Imam al-Ghazali (d. 505) mentions in his famous work The Revival of the Religious Sciences that scholars have mentioned many blessings of intimacy, such as protecting one’s chastity and increasing one’s progeny. But he also mentions a blessing that might surprise many Muslims. One of the blessings of intimacy that our scholars have mentioned, al-Ghazali says, is to experience some of the pleasures of the afterlife. He continues:

“And I swear, what they have said is absolutely true! For indeed, in this pleasure [of sex] – a pleasure that cannot be compared to any other pleasure if only it were to persist, it would indeed be a sign or signal for those pleasures of the next life that have been promised to us. To entice someone regarding a pleasure that he has never experienced is of no use! If an impotent man were to be enticed with sex, or a young child with power, there would be no temptation. Therefore, one of the blessings of the sexual experience and pleasure in this world is the hope of its perpetual existence in the next, so that this can be used as a motivation for the worship of Allah. Marvel, therefore, at the wisdom of Allah, and His Mercy, for look at how He has placed in one desire two lives: an external life, and an internal life. So the external life is the preservation of a man through his progeny and children. And the internal life is the life of the next world. For the pleasure of sex is diminished in this world because it must remain temporary, and is swiftly terminated, but by experiencing it, one’s desire to have such a pleasure remain everlasting becomes firm, and this encourages one to persist in deeds of worship that would allow him to experience such pleasures.”

An amazing quote from an amazing scholar! In the next section, I have yet another interesting example.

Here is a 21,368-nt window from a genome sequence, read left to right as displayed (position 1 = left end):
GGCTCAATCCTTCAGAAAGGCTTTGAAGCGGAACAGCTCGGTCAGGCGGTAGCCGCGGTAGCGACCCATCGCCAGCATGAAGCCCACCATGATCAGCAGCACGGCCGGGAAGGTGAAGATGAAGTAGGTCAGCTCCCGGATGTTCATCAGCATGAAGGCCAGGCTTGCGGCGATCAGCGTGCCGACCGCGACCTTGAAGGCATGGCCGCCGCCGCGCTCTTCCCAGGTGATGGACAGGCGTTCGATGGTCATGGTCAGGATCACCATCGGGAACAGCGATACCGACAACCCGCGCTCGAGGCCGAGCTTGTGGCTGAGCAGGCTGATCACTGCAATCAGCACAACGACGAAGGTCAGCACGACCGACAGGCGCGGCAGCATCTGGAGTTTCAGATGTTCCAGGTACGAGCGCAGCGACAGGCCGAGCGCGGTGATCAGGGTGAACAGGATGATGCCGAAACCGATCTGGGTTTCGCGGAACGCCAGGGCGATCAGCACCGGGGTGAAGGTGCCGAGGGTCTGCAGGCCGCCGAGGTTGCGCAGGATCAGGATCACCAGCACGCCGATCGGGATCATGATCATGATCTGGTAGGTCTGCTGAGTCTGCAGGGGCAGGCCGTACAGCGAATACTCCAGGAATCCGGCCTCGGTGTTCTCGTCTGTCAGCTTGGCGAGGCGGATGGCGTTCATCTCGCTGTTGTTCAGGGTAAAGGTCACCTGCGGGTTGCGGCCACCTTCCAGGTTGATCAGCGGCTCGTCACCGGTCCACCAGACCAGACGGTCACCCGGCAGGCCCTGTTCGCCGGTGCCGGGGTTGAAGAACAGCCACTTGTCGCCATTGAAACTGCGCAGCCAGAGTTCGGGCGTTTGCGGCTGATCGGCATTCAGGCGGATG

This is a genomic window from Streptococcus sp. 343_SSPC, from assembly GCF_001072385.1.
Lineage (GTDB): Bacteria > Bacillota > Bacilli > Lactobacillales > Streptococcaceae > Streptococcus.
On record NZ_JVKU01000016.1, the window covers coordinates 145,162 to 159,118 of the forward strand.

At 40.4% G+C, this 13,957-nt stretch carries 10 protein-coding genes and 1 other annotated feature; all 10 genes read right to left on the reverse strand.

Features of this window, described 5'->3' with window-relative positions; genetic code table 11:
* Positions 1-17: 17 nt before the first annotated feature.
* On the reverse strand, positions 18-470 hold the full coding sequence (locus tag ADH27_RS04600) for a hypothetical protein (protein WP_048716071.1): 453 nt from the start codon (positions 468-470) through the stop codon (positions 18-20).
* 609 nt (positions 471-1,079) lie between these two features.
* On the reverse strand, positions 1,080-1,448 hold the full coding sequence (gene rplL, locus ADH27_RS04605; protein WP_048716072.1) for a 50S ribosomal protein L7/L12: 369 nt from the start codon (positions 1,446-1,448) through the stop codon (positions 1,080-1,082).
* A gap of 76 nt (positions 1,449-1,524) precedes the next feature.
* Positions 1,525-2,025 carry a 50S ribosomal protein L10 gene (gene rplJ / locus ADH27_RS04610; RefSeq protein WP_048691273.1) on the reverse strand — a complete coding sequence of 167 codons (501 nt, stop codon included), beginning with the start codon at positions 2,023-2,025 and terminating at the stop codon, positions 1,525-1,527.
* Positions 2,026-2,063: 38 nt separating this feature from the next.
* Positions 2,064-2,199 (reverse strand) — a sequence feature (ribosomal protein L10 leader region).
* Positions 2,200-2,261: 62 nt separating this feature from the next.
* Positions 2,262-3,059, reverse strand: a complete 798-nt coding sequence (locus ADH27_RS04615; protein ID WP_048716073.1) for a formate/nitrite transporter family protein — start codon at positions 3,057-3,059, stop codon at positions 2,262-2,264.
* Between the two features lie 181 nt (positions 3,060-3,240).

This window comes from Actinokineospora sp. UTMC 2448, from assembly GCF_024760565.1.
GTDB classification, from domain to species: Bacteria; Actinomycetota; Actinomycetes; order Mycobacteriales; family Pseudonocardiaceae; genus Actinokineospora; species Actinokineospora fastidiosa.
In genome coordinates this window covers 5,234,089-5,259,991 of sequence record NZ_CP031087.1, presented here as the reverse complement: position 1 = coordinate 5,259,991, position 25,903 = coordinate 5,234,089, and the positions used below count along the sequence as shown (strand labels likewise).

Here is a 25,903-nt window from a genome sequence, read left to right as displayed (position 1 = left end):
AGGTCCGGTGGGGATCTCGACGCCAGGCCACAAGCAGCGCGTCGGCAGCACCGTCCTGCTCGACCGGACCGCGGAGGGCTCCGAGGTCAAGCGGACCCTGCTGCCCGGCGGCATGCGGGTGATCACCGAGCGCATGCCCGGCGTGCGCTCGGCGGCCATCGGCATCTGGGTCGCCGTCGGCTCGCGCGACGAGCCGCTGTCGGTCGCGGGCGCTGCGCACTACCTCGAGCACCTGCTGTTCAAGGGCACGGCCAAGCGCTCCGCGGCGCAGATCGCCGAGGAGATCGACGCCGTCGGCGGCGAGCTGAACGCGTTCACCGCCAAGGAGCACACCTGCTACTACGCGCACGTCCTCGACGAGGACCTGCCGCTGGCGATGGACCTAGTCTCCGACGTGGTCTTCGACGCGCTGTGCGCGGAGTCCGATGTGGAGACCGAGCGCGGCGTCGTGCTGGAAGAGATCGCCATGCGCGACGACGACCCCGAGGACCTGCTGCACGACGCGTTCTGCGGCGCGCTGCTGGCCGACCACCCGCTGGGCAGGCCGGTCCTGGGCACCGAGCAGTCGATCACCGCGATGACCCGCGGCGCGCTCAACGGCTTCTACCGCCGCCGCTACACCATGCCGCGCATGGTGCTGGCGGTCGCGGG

A Teacher Teaches His Students…

It is very difficult to improve one’s conjugal experiences without reading up or otherwise learning about better techniques. Yet, at the same time, not only is this highly uncomfortable for many Muslims (for we are encouraged to be shy and modest), there is the added problem that most if not all such material present in our times would contain pornographic images and graphic text, and thus be out of our (halal) reach.

When we turn to our own classical works, we find that sexual conduct has been mentioned in numerous books. Every single work of fiqh has chapters related to sex. Every explanation of hadith, every tafsir of the Qur’aan, must by its very nature deal with matters pertaining to sexuality. Additionally, throughout our own fourteen centuries of tradition and history, there have been many books written to help couples find more meaningful relationships and increase sexual pleasure within marriage. These works are many times quite explicit, but hardly ever crude or vulgar. And I believe that we can learn much from their language and style.

One of the more interesting examples of this is one that the famous Imam al-Qurtubi (d. 671 AH) mentions in his Tafsir. In reference to the verse of women being one’s ‘…cultivation’, [al-Baqara; 223] he mentions that the Maliki jurist Ibn al-Arabi (d. 543) narrates that his own teacher, who was the most respected and esteemed scholar of Andalus of his era, went into some detail describing the female organ to his students, so that they would be better aware of what to do and not to do. Says the teacher to his presumably  unmarried male  student body,  “And the closest  image that I can give to you of the female organ is [the number] thirty-five…” so saying, he holds his   finger and thumb together, and sticks out the other three fingers above it. “Now” he continues, “…the zero (meaning the place between the finger and thumb) is the actual vagina, and this is where the male organ goes. My finger above it is where the urethra is – this is where the female urinates from, and this is a different place than the actual vagina…”

One can only imagine how eagerly these young men must have been paying attention to their teacher’s fingers and ‘schematic diagram’ that he attempted to demonstrate!

What is of interest to us here is the fact that great scholars like al-Qurtubi and Ibn al-Arabi saw no problem in relaying these experiences in their standard and famous works (on Tafsir no less!). The lesson that we learn from this is that basic human anatomy is a necessary requirement for understanding such issues, and as long as permissible means are used to convey the information, there is nothing wrong with studying such information!